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Epigastric hernia

Hernia between the belly button and breastbone (sternum)

If you have a lump between your navel and breastbone, it may be an epigastric hernia. Our experts at HCA UK explain more

About

Hernias are caused by a weakness in the muscle or tissue wall which allows an internal part of the body to push through. An epigastric hernia occurs when fatty tissue pushes through your abdomen, between your navel (belly button) and your sternum (breastbone), creating a lump or swelling.

Need to know

  • Symptoms of an epigastric hernia icon plus

    The main symptoms associated with an epigastric hernia are:
    • a bulge or lump between your belly button and the breastbone (epigastrium area)
    • pain caused by the tissue being pinched by the abdominal wall
    • more intense pain when lifting heavy objects or coughing

    In rare cases, the hernia can cause extreme abdominal pain and vomiting. This is caused by parts of the bowel getting caught in the hernia, causing a blockage that requires an emergency operation.

    The hernia can be left untreated, but it is likely to get bigger and it won’t go away without surgery.
  • Diagnosis icon plus

    Your GP or consultant will examine the lump and affected area, which is often enough to identify a hernia. They may also refer you for an ultrasound scan. This is a painless and non-invasive test, but it will help to confirm the diagnosis and assess how severe it is.

    Your consultant is likely to consider the following factors before recommending surgery:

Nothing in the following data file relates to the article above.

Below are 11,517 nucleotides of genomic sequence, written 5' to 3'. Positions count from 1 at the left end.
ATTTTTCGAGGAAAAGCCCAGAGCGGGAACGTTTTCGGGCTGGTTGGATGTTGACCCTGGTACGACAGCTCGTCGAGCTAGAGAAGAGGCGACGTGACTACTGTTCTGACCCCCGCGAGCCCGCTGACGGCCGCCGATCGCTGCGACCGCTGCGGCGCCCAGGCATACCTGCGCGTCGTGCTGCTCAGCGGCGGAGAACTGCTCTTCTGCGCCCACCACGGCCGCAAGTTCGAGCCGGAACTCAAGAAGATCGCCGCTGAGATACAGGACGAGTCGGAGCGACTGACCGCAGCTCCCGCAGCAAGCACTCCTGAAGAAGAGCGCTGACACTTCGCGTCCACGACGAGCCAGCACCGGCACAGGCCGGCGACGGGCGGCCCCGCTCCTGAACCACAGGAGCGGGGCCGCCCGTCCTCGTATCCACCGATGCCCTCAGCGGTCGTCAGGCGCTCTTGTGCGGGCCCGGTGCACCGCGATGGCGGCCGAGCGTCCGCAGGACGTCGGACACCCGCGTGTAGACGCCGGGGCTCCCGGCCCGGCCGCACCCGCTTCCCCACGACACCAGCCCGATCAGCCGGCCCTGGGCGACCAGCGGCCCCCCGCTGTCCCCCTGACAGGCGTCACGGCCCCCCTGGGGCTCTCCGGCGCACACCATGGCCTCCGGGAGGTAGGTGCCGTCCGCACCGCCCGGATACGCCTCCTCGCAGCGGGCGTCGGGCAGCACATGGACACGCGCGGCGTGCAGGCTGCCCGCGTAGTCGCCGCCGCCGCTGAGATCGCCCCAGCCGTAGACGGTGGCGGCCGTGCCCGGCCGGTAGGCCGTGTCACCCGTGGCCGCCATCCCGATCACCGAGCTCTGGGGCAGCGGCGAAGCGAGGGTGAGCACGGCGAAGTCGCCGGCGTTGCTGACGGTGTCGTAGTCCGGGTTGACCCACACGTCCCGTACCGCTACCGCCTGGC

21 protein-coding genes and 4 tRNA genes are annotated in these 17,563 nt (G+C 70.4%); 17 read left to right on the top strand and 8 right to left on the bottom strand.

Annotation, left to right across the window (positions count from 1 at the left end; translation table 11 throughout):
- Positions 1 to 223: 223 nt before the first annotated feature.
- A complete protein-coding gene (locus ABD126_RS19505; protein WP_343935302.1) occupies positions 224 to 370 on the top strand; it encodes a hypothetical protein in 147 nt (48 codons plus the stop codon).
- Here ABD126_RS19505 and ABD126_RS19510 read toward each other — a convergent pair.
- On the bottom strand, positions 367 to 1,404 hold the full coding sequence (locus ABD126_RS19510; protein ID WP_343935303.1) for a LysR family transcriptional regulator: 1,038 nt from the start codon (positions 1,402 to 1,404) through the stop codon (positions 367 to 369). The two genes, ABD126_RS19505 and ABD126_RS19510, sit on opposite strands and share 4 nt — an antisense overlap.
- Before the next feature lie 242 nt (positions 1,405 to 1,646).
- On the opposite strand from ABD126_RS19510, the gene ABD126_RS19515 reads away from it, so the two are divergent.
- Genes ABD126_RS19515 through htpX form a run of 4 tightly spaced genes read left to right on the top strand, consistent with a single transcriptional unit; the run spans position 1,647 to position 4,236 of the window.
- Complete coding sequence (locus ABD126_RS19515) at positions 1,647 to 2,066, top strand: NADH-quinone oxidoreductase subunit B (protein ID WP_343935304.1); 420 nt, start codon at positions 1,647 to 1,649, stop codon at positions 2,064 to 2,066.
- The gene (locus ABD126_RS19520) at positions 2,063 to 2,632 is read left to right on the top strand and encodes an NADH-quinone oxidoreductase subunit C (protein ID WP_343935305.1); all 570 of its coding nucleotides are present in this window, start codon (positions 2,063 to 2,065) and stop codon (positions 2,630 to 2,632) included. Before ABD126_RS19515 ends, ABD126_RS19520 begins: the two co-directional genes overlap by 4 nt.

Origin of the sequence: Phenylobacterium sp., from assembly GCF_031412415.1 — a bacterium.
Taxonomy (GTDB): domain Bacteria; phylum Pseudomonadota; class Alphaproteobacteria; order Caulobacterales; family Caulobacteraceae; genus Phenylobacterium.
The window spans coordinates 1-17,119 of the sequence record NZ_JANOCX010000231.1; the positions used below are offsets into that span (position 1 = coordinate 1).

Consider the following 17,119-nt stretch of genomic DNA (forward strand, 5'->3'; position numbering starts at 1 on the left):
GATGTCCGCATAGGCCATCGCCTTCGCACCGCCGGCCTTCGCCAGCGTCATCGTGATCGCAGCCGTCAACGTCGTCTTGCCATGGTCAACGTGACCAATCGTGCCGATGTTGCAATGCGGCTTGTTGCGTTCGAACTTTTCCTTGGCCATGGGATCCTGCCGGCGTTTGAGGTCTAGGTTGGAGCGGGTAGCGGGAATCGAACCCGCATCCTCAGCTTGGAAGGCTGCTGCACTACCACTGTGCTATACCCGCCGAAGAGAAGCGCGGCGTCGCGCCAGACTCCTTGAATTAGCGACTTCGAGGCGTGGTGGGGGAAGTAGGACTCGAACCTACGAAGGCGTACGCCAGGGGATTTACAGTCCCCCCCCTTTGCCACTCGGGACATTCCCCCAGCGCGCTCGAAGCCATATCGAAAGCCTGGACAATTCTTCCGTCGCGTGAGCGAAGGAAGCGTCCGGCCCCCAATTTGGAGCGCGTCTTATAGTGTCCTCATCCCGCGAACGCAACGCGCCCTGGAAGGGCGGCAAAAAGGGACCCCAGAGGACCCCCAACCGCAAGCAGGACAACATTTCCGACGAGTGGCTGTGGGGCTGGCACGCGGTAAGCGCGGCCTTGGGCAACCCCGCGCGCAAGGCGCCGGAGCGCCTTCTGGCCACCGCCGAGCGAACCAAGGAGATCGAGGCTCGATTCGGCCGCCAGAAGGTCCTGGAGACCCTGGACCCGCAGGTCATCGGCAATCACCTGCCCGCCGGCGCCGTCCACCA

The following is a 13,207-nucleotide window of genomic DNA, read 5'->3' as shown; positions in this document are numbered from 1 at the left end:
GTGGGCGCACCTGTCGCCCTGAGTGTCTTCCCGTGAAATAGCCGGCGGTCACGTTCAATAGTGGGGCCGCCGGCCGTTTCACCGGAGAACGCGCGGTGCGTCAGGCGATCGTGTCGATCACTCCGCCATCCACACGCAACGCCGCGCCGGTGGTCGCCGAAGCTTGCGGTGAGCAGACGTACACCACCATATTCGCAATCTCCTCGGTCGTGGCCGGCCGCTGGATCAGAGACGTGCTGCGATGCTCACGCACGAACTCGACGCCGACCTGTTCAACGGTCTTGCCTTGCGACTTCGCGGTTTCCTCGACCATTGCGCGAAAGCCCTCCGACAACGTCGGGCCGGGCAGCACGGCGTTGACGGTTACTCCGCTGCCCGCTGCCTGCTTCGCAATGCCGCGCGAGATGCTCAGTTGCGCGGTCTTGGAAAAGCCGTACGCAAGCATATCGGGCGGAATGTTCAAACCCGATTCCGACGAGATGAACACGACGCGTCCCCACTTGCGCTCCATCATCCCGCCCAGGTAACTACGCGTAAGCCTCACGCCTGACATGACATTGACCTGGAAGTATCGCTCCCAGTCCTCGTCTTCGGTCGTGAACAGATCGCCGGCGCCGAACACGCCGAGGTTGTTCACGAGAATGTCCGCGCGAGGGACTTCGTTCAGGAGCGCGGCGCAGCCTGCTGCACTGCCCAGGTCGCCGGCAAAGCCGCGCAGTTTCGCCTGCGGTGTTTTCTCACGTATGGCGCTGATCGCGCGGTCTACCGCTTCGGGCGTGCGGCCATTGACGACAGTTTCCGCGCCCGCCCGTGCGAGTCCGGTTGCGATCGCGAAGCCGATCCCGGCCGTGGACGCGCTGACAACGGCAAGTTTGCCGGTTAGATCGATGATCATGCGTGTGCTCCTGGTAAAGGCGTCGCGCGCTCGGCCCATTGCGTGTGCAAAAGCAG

• The risk of strangulation, which may occur if the hernia contains parts of your bowel
    • If your symptoms are changing or getting worse
    • The effect it is having on you and your ability to perform everyday tasks
  • Potential treatment options icon plus

    Before recommending any treatment, your consultant will discuss the risks involved to determine the best approach for you.

    If epigastric hernia repair surgery is recommended, the procedure is relatively straightforward. It will usually be performed under a general aesthetic, and most patients go home on the day of the operation.

    It can be performed by open or laparoscopic (keyhole) surgery and involves returning the contents of the hernia back into the abdomen and then strengthening the abdominal wall. This is done by either using a special mesh or by stitching the muscle layers together to help prevent the hernia returning.
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This content is intended for general information only and does not replace the need for personal advice from a qualified health professional.
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